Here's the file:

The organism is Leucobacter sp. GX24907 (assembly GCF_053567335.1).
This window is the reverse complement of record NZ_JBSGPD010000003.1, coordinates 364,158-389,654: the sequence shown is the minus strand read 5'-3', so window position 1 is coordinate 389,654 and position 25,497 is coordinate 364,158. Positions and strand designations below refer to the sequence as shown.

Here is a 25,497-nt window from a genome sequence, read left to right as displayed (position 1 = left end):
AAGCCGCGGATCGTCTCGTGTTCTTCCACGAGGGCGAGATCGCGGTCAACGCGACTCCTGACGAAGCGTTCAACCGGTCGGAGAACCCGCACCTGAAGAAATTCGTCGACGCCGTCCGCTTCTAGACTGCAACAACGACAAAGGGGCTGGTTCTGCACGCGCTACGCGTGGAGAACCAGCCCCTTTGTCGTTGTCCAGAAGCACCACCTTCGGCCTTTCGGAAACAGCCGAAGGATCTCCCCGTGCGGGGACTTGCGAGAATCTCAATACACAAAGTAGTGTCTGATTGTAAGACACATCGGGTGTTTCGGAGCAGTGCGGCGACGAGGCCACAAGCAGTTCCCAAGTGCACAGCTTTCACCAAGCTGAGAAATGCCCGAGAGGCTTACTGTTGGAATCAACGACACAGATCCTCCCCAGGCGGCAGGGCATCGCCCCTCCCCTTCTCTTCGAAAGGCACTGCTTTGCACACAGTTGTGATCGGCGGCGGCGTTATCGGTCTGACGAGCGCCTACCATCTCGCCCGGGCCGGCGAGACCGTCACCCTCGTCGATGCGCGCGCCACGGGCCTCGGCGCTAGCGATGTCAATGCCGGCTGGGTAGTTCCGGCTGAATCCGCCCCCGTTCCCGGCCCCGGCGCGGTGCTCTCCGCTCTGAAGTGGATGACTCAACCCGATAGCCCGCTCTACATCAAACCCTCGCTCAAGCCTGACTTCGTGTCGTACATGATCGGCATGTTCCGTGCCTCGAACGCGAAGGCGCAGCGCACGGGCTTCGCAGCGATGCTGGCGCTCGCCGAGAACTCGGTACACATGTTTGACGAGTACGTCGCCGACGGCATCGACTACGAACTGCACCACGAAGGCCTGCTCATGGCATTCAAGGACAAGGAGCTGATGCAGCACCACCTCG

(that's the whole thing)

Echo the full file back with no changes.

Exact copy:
The organism is Leucobacter sp. GX24907 (assembly GCF_053567335.1).
This window is the reverse complement of record NZ_JBSGPD010000003.1, coordinates 364,158-389,654: the sequence shown is the minus strand read 5'-3', so window position 1 is coordinate 389,654 and position 25,497 is coordinate 364,158. Positions and strand designations below refer to the sequence as shown.

Here is a 25,497-nt window from a genome sequence, read left to right as displayed (position 1 = left end):
AAGCCGCGGATCGTCTCGTGTTCTTCCACGAGGGCGAGATCGCGGTCAACGCGACTCCTGACGAAGCGTTCAACCGGTCGGAGAACCCGCACCTGAAGAAATTCGTCGACGCCGTCCGCTTCTAGACTGCAACAACGACAAAGGGGCTGGTTCTGCACGCGCTACGCGTGGAGAACCAGCCCCTTTGTCGTTGTCCAGAAGCACCACCTTCGGCCTTTCGGAAACAGCCGAAGGATCTCCCCGTGCGGGGACTTGCGAGAATCTCAATACACAAAGTAGTGTCTGATTGTAAGACACATCGGGTGTTTCGGAGCAGTGCGGCGACGAGGCCACAAGCAGTTCCCAAGTGCACAGCTTTCACCAAGCTGAGAAATGCCCGAGAGGCTTACTGTTGGAATCAACGACACAGATCCTCCCCAGGCGGCAGGGCATCGCCCCTCCCCTTCTCTTCGAAAGGCACTGCTTTGCACACAGTTGTGATCGGCGGCGGCGTTATCGGTCTGACGAGCGCCTACCATCTCGCCCGGGCCGGCGAGACCGTCACCCTCGTCGATGCGCGCGCCACGGGCCTCGGCGCTAGCGATGTCAATGCCGGCTGGGTAGTTCCGGCTGAATCCGCCCCCGTTCCCGGCCCCGGCGCGGTGCTCTCCGCTCTGAAGTGGATGACTCAACCCGATAGCCCGCTCTACATCAAACCCTCGCTCAAGCCTGACTTCGTGTCGTACATGATCGGCATGTTCCGTGCCTCGAACGCGAAGGCGCAGCGCACGGGCTTCGCAGCGATGCTGGCGCTCGCCGAGAACTCGGTACACATGTTTGACGAGTACGTCGCCGACGGCATCGACTACGAACTGCACCACGAAGGCCTGCTCATGGCATTCAAGGACAAGGAGCTGATGCAGCACCACCTCG